by Kristin M. Stein
In the low-boughed trees of Morelia
alligator-green avocados hang,
warm in the balmy Mexican breeze.
The farmer plows, furrows, digs trenches
until his knuckles are bloodied,
his brow wet with salt.
The drug cartel came this morning
wanting their cut—1.86 pesos
for every kilogram of avocados—
last summer he saw them
cut off a woman’s head
because she couldn’t pay.
Her knees buckled under her,
as her body sank to the round.
The price goes up every day.
Nunca es suficiente.
A country away, a woman slices cleanly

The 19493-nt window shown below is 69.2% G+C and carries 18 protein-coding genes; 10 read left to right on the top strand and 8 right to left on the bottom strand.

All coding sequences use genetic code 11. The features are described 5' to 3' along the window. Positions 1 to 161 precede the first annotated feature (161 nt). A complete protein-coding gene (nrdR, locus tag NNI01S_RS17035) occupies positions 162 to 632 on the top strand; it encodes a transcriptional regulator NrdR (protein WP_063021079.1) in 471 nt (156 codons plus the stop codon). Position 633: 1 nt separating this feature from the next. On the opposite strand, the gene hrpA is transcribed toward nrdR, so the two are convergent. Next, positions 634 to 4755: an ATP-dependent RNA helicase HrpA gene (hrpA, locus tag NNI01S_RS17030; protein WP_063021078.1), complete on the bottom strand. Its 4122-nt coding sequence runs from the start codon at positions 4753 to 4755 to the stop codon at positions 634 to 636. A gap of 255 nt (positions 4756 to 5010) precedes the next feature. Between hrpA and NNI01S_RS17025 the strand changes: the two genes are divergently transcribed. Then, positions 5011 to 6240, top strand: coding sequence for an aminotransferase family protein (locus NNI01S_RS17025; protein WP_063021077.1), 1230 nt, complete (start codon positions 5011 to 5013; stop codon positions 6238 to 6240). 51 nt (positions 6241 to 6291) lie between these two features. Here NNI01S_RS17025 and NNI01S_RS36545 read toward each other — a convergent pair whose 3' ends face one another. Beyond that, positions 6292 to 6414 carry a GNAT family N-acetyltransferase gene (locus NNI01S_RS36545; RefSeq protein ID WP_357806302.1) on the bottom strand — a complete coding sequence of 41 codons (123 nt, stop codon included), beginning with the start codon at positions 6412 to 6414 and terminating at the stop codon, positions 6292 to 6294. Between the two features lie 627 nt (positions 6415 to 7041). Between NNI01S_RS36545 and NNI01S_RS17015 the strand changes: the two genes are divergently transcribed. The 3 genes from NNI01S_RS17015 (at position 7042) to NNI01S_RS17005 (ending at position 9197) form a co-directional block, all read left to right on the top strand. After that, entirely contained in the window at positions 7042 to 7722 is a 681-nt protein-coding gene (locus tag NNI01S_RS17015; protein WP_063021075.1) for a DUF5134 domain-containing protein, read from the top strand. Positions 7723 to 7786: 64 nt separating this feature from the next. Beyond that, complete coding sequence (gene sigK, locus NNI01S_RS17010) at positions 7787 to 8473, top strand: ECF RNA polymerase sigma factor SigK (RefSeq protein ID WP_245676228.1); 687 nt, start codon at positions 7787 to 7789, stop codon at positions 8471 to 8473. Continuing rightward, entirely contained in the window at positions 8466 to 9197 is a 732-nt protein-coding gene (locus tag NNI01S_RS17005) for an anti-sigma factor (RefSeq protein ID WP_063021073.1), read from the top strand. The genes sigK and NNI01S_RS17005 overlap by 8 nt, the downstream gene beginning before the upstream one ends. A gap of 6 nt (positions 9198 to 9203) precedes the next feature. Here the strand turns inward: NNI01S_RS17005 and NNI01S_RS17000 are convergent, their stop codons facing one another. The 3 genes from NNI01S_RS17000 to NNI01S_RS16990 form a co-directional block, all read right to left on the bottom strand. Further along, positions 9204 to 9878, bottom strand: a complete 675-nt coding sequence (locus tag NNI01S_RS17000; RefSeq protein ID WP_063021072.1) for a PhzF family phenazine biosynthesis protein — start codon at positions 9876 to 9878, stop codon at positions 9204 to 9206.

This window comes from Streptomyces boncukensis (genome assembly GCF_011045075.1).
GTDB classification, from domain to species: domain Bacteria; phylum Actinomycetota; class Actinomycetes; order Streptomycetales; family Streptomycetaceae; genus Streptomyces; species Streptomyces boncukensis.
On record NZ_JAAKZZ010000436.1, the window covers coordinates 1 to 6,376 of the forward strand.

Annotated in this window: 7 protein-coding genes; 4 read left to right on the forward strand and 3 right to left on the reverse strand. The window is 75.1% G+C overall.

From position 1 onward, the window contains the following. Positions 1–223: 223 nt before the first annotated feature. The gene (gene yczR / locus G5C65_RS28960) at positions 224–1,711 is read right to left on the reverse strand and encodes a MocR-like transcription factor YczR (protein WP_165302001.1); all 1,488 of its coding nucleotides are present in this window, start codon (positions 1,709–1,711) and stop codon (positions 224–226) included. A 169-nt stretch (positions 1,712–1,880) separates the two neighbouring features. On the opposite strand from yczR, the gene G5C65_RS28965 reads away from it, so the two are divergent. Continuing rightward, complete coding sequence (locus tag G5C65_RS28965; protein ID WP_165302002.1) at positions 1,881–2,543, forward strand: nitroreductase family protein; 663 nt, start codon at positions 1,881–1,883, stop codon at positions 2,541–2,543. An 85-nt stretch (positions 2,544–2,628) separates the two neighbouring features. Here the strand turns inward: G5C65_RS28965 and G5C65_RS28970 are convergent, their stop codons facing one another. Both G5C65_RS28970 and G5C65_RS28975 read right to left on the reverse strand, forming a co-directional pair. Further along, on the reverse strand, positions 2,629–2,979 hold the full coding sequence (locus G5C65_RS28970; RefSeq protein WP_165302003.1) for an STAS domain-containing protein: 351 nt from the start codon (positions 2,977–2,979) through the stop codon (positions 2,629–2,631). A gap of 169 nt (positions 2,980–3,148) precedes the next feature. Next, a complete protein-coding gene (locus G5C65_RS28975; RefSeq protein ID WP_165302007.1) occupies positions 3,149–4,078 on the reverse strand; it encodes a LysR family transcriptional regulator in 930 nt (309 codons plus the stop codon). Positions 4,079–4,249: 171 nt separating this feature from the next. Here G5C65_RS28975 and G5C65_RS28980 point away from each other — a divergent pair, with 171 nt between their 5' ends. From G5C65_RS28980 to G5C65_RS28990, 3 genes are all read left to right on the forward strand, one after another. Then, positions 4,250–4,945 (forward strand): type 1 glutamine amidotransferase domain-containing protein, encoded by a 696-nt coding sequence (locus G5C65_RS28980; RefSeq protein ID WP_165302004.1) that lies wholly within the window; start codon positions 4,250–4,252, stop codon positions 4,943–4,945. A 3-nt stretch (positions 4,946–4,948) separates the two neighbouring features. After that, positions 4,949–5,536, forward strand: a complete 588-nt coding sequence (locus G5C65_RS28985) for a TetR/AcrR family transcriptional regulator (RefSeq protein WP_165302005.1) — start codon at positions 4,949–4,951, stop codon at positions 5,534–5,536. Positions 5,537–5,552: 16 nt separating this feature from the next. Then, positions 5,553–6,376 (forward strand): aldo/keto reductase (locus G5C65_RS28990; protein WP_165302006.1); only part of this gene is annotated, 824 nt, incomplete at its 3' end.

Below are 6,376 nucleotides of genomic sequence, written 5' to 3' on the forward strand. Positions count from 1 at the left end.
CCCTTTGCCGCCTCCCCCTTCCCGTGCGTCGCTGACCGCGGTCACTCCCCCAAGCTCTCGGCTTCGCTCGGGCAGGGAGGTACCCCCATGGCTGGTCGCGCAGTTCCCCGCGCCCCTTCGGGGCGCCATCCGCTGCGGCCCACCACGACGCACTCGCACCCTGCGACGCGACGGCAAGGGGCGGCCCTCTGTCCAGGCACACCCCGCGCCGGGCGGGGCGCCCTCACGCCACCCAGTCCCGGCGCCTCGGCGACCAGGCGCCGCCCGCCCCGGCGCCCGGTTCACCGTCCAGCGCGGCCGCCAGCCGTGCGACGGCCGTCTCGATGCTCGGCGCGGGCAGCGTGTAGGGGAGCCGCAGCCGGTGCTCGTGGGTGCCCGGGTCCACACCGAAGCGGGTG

on a yellow Formica countertop
and scoops out its pale, buttery flesh,
eating it with a spoon.
Kristin M. Stein is a creative nonfiction writer and poet from upstate New York. She studied creative writing at Pacific University and worked as a copy editor for Pacific’s Literature by Undergraduates Magazine and co-editor for The Beacon and the internationally distributed Silk Road Review. Her work has appeared in Pom Pom Lit and she presented her paper, “Monsters and Madness: The Self as a Monster in the Gothic Novel”, at the 2018 Northwest Undergraduate Conference on Literature. She currently lives in Milwaukie, Oregon with her husband and two dogs. For more information, visit: www.kristinmstein.com